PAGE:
What are the top 3 most important information security policies a company can have?

This question was asked on Linkedin and I found it very interesting to read the different opinions given. Based on the answers, I think it is possible to guess differences in people approach of security policies. I found for example, that reading the answers, you can figure out if the person is technology or process minded.

My answer reflects my opinion regarding Information Security. I think that technology is obviously essential to protect information systems. However:

  • without a strong governance structure...
  • ...driving a security program...
  • ...supported by a consistent set of security policies...

... technology can be a waste of money. The cursor should be put somewhere between technology and governance. If it positioned too near technology you will experience these example of issues:

  • No authority to enforce a security requirement (eg. You need to install a great security product on the servers of a new project, but the project manager doesn't want it to be installed, he has the final word because this new application needs to go live as soon as possible). 
  • No consistence in the application of security across the information assets (eg. who care about the security of the old mainframe!, you prefer working on the security of your new virtual infrastructure!).
  • No strategy or alignment with business current and future objectives/initiatives (eg. You keep working on preventing the blue screen of death with the new Microsoft security patches whereas your company plan to acquire one competitor, just connect both networks directly and didn't think someone should be concerned by security).
  • You have many firewalls, intrusion detection systems, proxies, anti-virus, but programmers don't have any secure programming standards and web application programmers have never heard about OWASP.
  • You have many firewalls, intrusion detection systems, proxies, anti-virus, but you are still ensure that you will be aware of an attack because you don't have time to review the logs and you are not too sure if the alerts work.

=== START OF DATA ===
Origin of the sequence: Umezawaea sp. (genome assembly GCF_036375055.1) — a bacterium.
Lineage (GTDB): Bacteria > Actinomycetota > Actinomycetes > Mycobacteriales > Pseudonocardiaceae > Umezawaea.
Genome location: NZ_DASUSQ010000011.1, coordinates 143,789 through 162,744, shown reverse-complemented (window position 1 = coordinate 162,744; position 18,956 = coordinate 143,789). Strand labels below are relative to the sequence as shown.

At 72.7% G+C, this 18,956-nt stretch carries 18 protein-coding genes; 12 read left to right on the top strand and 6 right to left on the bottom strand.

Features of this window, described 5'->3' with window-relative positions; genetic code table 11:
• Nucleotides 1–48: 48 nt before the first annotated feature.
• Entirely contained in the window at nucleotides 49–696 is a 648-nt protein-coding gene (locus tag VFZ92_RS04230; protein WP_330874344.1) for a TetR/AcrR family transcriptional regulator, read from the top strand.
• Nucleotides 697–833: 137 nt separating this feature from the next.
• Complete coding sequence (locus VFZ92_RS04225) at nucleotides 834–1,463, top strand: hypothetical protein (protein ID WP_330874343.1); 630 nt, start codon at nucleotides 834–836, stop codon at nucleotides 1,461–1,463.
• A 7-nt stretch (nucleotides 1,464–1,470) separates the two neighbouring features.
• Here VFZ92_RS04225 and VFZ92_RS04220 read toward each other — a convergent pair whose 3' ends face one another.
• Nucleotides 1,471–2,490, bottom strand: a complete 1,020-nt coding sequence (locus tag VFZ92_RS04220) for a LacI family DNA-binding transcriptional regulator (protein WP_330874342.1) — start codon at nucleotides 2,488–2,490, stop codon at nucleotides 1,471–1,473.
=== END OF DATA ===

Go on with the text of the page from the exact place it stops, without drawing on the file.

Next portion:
• ...
Well, actually I could do a very very long list, it could be funny though, I may try to contact the MITRE to propose a new enumeration: Technology focused security drawback enumeration (TFSDE) :-)

Well, as you probably understood reading these few lines, I am more that convinced that security policies are essential. Policies establish, but also demonstrate governance. I am convinced about the essential need of security policies, but for the right reasons, not to tick a box and have my number of issues decreased when the auditor comes back. That's unfortunately still the main driver for policies and information security in general. 

My Answer to the question:

What are the top 3 most important information security policies a company can have?

This is actually a very good question, and any security professional has to review policies, and needs to prioritize his work. So it makes sense to find out where to start.

I like the work done by Thomas R. Peltier trying to categorize policies in three tier:

  • Global policies (Tier 1)
  • Topic-specific policies (Tier 2)
  • Application-specific policies (Tier 3)

The CISSP describes as well 3 classifications of policies that matches more or less the one from Mr Peltier:
  • Organizational or Program policy
  • Functional, issue specific policies
  • System specific policies

As I have never seen two companies having the same set of policies (even if in a way of another they address the same things), I find it useful to first identify what category they are from.

If you see the set of policies like a pyramid, the policy at the top is the most important and the one that needs to be reviewed first. This is the one in the Tier 1 (Peltier's classification) or Organizational policy (CISSP classification).

Let's call it the "Organizational Information Security Policy" at the top of the pyramid. This policy normally lays out fundamental things like
  • Governance structure for security
  • Senior management commitment
  • lays out strategic and tactical security program
  • Define roles and responsibilities

I like this policy to be easy to read as a reference document for all employees. I like to keep it short (4-5 pages max) I would definitely review this document first. 

The next one I would look at is the Asset classification policy. It needs to be really crystal clear to the company what assets need to be protected, to what extend and who is the owner.

For the third one, if you are responsible for Business Continuity, I would say the Business Continuity Management policy. If this is out of your scope, my third one would be Acceptable use policy.

I definitely think that information security is more about strategy and senior management commitment than trying to address it from the technology requirements, that's why I would definitely start reviewing, updating and have the Tier 1 policies signed off again.